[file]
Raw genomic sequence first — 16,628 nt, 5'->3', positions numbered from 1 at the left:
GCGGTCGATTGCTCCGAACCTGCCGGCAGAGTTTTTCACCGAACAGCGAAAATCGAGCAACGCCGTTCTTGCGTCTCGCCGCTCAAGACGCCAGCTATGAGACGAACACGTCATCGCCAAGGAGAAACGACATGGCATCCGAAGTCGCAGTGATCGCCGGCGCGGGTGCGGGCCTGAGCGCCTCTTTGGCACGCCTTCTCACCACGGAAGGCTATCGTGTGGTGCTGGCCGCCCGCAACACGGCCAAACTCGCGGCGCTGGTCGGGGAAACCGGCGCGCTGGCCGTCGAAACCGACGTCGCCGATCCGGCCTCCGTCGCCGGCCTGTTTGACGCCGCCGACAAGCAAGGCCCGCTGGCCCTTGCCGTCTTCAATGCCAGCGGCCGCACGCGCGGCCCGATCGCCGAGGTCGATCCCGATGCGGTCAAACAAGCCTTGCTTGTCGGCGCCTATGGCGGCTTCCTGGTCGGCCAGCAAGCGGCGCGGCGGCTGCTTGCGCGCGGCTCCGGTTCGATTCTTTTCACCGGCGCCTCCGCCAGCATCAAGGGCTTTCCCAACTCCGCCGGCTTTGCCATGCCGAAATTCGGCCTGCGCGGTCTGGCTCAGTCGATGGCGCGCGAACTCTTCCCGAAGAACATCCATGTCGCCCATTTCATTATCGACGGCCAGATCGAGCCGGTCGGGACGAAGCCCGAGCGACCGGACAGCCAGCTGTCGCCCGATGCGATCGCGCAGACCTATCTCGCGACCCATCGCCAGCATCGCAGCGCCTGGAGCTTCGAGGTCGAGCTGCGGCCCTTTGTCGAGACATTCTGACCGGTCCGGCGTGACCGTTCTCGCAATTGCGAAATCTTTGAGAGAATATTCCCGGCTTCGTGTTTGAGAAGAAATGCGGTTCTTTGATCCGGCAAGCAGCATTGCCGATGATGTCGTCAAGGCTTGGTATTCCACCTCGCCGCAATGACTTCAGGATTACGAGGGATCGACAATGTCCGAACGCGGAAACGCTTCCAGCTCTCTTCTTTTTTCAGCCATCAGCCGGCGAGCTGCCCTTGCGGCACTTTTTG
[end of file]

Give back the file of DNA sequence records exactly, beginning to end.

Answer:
Raw genomic sequence first — 16,628 nt, 5'->3', positions numbered from 1 at the left:
GCGGTCGATTGCTCCGAACCTGCCGGCAGAGTTTTTCACCGAACAGCGAAAATCGAGCAACGCCGTTCTTGCGTCTCGCCGCTCAAGACGCCAGCTATGAGACGAACACGTCATCGCCAAGGAGAAACGACATGGCATCCGAAGTCGCAGTGATCGCCGGCGCGGGTGCGGGCCTGAGCGCCTCTTTGGCACGCCTTCTCACCACGGAAGGCTATCGTGTGGTGCTGGCCGCCCGCAACACGGCCAAACTCGCGGCGCTGGTCGGGGAAACCGGCGCGCTGGCCGTCGAAACCGACGTCGCCGATCCGGCCTCCGTCGCCGGCCTGTTTGACGCCGCCGACAAGCAAGGCCCGCTGGCCCTTGCCGTCTTCAATGCCAGCGGCCGCACGCGCGGCCCGATCGCCGAGGTCGATCCCGATGCGGTCAAACAAGCCTTGCTTGTCGGCGCCTATGGCGGCTTCCTGGTCGGCCAGCAAGCGGCGCGGCGGCTGCTTGCGCGCGGCTCCGGTTCGATTCTTTTCACCGGCGCCTCCGCCAGCATCAAGGGCTTTCCCAACTCCGCCGGCTTTGCCATGCCGAAATTCGGCCTGCGCGGTCTGGCTCAGTCGATGGCGCGCGAACTCTTCCCGAAGAACATCCATGTCGCCCATTTCATTATCGACGGCCAGATCGAGCCGGTCGGGACGAAGCCCGAGCGACCGGACAGCCAGCTGTCGCCCGATGCGATCGCGCAGACCTATCTCGCGACCCATCGCCAGCATCGCAGCGCCTGGAGCTTCGAGGTCGAGCTGCGGCCCTTTGTCGAGACATTCTGACCGGTCCGGCGTGACCGTTCTCGCAATTGCGAAATCTTTGAGAGAATATTCCCGGCTTCGTGTTTGAGAAGAAATGCGGTTCTTTGATCCGGCAAGCAGCATTGCCGATGATGTCGTCAAGGCTTGGTATTCCACCTCGCCGCAATGACTTCAGGATTACGAGGGATCGACAATGTCCGAACGCGGAAACGCTTCCAGCTCTCTTCTTTTTTCAGCCATCAGCCGGCGAGCTGCCCTTGCGGCACTTTTTG